December 30, 2008

Blog entry

Happy New Year!
Amidst the worlds financial crisis, global warming, and the like, my heart still feels that 2009 will be a blessed year. I am sincerely looking forward to our new president, Obama and am happy that I will be in the US on January 20, when he takes office. I also look forward to my "Back Roads America" dance and book tours. The trial run will be January 16-18 in Eugene, Oregon. I will be setting up workshops and booksignings, filmshowings, etc. all across America, in towns both big and small to share the "40 Days and 1001 Nights" project deep into the heart of America and share my experiences living among Muslim people. Of course, if you would like me to do something in your town, let me know. 
I just returned (last night) from Zanzibar, the magical little island of sultry music and tropical rains, tiny stone streets and old men selling Omani coffee to passersby who always stop to sip and share the latest news.
We recorded a new cd, arranged by Zanzibar's most popular musician, Matona, and played by musicians from Ikhwani Safaa, the oldest band in Africa. Entitled "Made in Zanzibar", it will be ready in February. The cover models are kids that were my neighbors during the writing of the book in 2006. They are in my film, and now you will see them on the cd. Very cute!
The young man I called Taariq, in the book 40 Days and 1001 Nights is on his third year of recovery from heroin addiction, and worked as my assistant on the project. He is doing well, conducting classes on addiction recovery, assisting addicts on finding places to detox, and he started Narcotics Anonymous meetings. Last October, he was flown to Detroit by the Detroit Recovery Project as part of a task force to tackle the widesperad drug problem in Zanzibar.
I stayed in an old palace, with a tea house on top overlooking Zanzibar. Most of the time, we were in rehearsals with the band. It was a really challenging project for them as "Made in Zanzibar" is a mixture of Arabic music, Zanzibari taarab, and classical songs; Scheherezade, Carmen, Pachabels Canon, Bolero, and Dance Bachanalle from Samson and Delilah. They had never heard western classical music, and played by ear using Arabic instruments and Arabic scales. Very interesting and experimental indeed!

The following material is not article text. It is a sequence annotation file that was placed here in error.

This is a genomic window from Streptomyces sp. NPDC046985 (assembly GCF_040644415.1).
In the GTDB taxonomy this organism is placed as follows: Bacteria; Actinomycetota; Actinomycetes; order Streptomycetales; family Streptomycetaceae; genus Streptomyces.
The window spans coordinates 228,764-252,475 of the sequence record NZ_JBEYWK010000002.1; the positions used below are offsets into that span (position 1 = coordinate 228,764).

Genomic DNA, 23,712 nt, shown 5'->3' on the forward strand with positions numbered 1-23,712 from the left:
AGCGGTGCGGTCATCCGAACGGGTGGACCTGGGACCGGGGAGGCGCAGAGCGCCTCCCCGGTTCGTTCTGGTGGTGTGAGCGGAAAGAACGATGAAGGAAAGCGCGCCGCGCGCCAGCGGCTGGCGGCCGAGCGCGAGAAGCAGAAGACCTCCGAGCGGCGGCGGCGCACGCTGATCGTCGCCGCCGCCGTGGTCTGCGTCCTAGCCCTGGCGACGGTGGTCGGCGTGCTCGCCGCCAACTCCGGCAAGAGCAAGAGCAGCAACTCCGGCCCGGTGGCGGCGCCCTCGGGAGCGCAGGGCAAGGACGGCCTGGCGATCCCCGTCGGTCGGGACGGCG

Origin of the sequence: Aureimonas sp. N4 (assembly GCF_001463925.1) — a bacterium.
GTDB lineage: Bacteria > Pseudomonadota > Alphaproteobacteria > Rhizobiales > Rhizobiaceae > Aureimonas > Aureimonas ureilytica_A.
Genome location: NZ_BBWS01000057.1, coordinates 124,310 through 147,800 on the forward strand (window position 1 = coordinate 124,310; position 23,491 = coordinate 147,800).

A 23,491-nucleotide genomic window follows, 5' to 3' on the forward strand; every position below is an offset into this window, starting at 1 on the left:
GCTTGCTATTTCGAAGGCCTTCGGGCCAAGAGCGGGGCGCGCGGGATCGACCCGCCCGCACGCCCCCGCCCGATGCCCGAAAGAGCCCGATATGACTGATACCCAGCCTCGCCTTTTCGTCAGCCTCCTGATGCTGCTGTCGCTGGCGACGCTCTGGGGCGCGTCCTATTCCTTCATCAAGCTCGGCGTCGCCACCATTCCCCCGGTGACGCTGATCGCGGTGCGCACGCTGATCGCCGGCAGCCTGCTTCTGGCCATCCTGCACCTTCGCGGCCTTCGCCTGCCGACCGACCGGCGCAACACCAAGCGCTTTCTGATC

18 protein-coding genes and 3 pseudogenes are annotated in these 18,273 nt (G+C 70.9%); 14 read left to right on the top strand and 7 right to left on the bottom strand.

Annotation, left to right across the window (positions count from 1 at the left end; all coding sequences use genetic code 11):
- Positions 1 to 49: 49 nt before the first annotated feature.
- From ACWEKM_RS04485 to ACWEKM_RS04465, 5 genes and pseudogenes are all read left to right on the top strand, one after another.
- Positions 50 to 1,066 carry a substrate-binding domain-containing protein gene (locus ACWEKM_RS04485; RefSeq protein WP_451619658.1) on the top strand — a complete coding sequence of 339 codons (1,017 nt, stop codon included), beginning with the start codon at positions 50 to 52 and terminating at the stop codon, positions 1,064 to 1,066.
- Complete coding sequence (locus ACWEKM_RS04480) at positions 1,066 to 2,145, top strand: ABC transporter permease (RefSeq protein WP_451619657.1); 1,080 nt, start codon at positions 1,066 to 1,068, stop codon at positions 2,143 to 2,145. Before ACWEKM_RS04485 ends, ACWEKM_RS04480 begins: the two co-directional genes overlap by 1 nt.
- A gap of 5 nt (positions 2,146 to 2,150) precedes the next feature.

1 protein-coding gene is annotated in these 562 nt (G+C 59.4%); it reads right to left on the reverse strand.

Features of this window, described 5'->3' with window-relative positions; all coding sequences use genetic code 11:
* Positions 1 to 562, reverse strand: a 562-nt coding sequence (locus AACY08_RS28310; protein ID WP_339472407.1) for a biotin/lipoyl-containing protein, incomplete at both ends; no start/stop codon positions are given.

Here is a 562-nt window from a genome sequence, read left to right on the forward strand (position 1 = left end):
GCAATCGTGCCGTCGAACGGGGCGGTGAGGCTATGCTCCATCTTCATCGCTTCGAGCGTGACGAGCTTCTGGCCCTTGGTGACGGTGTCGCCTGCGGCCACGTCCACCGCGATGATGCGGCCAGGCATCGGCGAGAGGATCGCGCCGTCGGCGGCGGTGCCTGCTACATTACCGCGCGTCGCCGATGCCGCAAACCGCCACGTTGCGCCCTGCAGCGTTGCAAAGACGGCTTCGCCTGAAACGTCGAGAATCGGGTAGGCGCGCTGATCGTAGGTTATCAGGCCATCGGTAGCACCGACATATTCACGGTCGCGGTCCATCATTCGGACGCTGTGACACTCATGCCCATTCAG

On my way from teaching workshops in Asia, I spent six days in Oman. What an amazingly beautiful place! My friend and former student, Anubis Nirvana lives there and along with her husband, Anup, and son Athilio, they took me on lots of road trips.
Anubis has a dance studio, from which she teaches bellydance, salsa and Bollywood dances. She called the press to tell them that I was in town and there was a big writeup in the English language magazine "Hi", as well as "Y" with photos of both of us.
Asia was also amazing. Three of Miami's top dancers; Samay, Alexandra, and Roshana, as well as photographer Denise Marino came to Hong Kong for the Orientalia Festival. Then most of us continued on to Shanghai, for sightseeing and more dancing. Kaeshi Chai of Bellyqueen met us in Shanghai and took me with her on the most over the top, luxurious workshop tour of the hinterlands of China; Zhenzhou, Changsha, and Chonqing. We were treated like rock stars. At the airports, there were camera crews and entourages of people holding banners with our names. The shows had everything from fireworks to soap bubbles, and we were treated to grand meals with dozens of exotic dishes laid out on lazy susans. The bellydance is booming in China. Every little town has its bellydance schools, and each one has its press people, business managers, etc. The new generation of Chinese do everything in a big way!
Leaving China, on my way to Thailand to teach a workshop and visit dear friends, my plans were derailed. Mobs of protesters closed the airports demanding a new government. Their ploy was successful and the government was forced to step down. Meanwhile, I was stuck in a Chinese border town called Shenzhen, waiting to see if the airport would open. It wasn't exactly torture. Shenzhen is a shopping mecca, and known for massages and beauty treatments, so I shopped, got a makeover, but missed my show and workshops in Thailand.
It is amazing how widespread the love of bellydance is becoming. Several women who were flying to Thailand from the Phillippines changed their schedule and flew to Malaysia instead. That is where I taught the next week, and we had a wonderful, sold out workshop, plus a Moroccan dinner and film showing of the "40 Days and 1001 Nights" documentary...Then I headed out to Oman, which you can read about above.